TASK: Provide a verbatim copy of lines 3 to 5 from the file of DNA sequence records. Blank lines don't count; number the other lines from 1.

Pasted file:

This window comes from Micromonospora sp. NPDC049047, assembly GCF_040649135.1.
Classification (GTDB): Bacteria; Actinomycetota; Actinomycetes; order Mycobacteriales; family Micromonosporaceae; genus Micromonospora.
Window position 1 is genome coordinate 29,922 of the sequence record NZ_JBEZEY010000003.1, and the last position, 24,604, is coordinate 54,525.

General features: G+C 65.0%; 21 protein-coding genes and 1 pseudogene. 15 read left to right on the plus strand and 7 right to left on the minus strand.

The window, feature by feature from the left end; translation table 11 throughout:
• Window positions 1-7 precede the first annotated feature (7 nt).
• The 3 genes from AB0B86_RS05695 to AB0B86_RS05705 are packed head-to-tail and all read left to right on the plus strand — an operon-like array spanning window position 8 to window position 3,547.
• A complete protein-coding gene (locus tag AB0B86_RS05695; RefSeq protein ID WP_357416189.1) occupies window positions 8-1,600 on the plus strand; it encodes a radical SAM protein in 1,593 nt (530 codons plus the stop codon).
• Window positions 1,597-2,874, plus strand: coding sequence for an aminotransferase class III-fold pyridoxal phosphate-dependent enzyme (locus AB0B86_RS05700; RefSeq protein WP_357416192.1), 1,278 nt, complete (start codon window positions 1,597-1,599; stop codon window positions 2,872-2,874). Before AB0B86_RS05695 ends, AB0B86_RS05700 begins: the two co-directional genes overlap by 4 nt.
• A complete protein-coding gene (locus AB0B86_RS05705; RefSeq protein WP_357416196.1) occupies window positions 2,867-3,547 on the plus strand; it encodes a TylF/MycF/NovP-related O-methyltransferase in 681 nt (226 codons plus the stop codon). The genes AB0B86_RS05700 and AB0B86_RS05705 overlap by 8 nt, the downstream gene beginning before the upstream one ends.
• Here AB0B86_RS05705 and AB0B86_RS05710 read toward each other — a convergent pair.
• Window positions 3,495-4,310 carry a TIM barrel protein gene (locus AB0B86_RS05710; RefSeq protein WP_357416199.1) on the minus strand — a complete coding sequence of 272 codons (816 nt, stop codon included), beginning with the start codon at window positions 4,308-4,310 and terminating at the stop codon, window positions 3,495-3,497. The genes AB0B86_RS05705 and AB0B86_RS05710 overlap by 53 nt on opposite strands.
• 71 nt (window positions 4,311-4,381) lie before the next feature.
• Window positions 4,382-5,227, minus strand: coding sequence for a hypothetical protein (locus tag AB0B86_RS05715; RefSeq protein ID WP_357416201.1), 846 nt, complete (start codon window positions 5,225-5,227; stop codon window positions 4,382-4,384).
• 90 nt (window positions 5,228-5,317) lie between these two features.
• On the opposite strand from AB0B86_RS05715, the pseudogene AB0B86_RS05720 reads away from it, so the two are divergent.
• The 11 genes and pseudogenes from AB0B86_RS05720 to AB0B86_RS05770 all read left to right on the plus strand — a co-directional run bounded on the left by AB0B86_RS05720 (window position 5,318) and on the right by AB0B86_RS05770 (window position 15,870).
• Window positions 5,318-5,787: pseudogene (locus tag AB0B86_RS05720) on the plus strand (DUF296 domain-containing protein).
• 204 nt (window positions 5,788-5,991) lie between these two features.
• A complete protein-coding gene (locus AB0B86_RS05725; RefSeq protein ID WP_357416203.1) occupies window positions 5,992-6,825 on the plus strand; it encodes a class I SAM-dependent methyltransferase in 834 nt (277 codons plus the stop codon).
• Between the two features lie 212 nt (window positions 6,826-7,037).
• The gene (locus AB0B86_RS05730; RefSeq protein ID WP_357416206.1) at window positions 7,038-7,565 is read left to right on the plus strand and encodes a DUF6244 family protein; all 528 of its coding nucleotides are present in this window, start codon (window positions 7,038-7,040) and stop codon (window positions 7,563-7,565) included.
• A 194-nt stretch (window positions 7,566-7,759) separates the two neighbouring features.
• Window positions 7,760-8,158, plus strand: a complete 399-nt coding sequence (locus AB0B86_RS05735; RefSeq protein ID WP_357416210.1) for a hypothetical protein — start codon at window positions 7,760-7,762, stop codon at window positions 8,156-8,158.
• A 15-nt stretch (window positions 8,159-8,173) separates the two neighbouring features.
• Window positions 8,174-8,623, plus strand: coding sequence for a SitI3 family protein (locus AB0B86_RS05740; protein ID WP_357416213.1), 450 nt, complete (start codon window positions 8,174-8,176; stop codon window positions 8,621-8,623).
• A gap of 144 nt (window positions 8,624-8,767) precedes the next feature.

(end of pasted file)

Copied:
Window position 1 is genome coordinate 29,922 of the sequence record NZ_JBEZEY010000003.1, and the last position, 24,604, is coordinate 54,525.

General features: G+C 65.0%; 21 protein-coding genes and 1 pseudogene. 15 read left to right on the plus strand and 7 right to left on the minus strand.

The window, feature by feature from the left end; translation table 11 throughout: